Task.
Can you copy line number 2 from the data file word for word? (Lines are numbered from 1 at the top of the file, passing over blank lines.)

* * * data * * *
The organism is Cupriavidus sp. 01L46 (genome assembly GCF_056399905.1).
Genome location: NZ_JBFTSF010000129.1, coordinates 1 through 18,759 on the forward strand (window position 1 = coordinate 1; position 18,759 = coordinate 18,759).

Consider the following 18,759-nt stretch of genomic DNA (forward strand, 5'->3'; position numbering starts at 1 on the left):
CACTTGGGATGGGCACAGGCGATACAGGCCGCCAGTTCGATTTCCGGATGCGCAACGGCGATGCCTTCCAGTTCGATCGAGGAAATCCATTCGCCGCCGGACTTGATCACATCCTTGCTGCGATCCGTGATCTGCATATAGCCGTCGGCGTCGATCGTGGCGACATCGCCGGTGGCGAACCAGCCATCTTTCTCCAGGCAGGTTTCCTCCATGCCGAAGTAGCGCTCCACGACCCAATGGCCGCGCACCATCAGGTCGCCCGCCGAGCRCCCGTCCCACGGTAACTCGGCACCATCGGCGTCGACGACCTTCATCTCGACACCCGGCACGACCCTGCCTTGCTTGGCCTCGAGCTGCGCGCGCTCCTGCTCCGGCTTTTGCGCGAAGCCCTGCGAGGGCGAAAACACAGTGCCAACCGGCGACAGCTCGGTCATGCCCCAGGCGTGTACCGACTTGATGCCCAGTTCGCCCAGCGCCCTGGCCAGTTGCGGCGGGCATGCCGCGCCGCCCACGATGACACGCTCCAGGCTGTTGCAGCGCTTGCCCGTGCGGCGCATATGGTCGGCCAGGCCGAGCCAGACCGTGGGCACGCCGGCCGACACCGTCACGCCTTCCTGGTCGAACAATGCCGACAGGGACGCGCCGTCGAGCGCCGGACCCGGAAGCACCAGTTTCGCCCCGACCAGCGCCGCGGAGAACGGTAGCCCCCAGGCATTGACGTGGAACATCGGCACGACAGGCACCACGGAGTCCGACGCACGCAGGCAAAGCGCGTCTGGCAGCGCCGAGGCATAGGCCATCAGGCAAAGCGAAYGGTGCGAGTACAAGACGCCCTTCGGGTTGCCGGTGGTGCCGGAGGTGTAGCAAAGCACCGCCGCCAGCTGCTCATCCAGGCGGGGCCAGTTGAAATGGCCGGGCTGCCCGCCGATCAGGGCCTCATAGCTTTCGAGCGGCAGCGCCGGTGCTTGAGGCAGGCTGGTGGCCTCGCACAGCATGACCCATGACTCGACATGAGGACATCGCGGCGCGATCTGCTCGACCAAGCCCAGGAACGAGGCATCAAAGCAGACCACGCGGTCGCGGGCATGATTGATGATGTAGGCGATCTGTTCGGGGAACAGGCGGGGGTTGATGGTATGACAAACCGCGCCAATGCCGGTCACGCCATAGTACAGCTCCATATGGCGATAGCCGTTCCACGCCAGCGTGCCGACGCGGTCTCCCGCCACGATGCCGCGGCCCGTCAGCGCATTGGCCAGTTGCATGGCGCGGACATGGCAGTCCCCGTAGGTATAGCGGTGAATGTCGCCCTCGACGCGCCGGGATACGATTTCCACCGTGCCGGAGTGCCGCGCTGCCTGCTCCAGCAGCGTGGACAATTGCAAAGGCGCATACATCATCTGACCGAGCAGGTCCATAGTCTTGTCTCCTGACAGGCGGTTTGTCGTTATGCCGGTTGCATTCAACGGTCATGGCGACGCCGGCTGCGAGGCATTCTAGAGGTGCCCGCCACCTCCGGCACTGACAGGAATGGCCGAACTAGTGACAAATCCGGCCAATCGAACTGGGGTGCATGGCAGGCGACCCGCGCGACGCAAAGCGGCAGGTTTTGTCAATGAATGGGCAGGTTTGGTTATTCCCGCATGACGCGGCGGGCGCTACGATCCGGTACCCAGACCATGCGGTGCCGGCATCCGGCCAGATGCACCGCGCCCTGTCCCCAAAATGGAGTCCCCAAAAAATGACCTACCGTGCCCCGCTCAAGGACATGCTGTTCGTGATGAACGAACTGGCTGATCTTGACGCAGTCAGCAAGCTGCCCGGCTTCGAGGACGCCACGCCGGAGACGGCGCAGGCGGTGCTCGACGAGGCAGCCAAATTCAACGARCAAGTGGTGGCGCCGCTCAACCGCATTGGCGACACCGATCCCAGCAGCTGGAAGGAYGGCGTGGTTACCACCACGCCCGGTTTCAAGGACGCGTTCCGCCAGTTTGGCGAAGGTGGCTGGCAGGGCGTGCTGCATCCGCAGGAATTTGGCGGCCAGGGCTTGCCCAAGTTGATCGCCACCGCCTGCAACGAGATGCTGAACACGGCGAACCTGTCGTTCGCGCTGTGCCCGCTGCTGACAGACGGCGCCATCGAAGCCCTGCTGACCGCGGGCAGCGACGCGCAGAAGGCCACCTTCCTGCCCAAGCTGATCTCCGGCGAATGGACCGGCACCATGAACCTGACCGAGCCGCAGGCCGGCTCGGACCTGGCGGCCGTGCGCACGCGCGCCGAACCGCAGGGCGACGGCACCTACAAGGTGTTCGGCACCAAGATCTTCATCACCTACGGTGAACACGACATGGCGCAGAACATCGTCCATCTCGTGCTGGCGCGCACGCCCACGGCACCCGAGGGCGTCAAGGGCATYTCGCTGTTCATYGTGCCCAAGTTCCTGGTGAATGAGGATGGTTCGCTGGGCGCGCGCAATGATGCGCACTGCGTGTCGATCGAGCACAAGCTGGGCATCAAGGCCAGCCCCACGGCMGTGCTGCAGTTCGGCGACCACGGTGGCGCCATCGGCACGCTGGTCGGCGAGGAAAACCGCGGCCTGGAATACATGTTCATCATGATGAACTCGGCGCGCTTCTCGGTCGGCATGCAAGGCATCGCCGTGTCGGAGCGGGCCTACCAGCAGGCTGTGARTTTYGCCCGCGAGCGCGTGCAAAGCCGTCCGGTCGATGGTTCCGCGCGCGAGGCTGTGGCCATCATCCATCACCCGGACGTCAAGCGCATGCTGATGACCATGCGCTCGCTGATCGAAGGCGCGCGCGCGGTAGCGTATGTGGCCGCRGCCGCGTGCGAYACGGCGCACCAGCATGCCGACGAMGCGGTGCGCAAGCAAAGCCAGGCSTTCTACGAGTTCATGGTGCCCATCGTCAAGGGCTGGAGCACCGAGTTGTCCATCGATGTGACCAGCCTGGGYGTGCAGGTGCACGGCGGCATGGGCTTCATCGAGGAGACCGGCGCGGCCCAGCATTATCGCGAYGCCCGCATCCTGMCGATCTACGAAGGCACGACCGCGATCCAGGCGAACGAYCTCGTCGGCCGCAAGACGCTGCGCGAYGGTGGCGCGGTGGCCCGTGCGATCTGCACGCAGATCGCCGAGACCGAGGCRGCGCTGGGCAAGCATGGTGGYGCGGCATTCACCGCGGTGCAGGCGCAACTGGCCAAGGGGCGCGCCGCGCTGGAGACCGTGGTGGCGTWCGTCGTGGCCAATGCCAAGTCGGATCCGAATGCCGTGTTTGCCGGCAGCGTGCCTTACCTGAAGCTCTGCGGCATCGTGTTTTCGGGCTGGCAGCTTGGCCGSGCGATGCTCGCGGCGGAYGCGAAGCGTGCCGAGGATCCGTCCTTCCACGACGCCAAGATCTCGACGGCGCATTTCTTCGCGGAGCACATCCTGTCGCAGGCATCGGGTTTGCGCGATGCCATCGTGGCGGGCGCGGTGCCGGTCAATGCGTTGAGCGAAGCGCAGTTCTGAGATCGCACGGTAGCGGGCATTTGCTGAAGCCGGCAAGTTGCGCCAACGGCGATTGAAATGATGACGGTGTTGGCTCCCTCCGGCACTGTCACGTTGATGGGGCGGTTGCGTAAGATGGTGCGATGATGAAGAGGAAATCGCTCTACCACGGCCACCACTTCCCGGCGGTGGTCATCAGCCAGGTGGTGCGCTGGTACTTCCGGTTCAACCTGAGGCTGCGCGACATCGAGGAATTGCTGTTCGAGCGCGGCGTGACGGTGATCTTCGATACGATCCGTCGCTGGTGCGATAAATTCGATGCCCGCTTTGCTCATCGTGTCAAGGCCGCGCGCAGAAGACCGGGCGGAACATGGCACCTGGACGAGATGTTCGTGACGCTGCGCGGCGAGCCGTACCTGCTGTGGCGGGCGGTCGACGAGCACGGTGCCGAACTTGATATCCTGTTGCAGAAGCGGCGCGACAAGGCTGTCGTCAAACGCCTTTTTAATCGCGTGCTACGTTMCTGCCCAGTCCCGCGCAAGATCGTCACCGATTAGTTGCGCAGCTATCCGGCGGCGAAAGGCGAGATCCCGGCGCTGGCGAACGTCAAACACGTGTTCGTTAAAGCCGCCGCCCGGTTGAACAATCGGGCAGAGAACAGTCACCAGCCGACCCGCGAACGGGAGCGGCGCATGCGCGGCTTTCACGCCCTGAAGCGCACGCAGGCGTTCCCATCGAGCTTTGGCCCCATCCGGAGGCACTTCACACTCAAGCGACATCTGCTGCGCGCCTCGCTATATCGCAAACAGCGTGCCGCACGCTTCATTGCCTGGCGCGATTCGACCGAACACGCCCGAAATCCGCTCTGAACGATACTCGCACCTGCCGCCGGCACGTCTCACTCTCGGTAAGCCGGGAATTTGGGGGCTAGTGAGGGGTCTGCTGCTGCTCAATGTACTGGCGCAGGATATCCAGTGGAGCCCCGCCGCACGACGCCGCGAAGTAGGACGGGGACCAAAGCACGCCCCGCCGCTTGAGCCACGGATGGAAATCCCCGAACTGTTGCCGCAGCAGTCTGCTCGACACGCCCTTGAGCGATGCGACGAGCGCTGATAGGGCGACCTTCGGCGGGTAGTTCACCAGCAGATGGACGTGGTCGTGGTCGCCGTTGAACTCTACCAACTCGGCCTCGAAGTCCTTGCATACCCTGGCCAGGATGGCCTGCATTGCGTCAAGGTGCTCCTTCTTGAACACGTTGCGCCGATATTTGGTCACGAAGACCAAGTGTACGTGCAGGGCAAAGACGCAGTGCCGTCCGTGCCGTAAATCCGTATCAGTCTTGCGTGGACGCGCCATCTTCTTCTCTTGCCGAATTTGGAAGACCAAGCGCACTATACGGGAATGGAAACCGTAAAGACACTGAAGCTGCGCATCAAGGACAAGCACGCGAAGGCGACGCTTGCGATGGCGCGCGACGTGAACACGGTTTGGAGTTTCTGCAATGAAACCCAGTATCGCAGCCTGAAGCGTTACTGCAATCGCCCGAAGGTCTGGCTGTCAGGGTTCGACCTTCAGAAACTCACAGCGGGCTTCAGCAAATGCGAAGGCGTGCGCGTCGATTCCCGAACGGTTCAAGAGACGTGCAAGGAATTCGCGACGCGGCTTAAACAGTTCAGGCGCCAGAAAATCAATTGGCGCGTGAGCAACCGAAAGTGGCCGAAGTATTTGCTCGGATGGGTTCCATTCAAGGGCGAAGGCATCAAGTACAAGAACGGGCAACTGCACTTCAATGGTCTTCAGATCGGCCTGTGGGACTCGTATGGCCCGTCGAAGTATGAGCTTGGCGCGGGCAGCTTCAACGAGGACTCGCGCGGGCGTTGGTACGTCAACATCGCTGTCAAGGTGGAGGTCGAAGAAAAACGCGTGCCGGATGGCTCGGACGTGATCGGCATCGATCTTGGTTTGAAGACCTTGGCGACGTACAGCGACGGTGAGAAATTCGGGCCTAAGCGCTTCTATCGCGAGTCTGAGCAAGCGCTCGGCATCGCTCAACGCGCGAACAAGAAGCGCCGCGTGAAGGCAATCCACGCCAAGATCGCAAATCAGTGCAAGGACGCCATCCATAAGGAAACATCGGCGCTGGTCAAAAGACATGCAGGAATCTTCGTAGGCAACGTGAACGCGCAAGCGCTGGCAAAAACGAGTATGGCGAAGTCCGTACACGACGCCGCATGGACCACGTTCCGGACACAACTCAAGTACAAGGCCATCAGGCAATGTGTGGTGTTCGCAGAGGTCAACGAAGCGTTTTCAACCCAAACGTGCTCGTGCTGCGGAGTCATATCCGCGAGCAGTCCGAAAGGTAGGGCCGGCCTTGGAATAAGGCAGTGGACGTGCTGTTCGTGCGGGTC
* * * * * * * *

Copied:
Genome location: NZ_JBFTSF010000129.1, coordinates 1 through 18,759 on the forward strand (window position 1 = coordinate 1; position 18,759 = coordinate 18,759).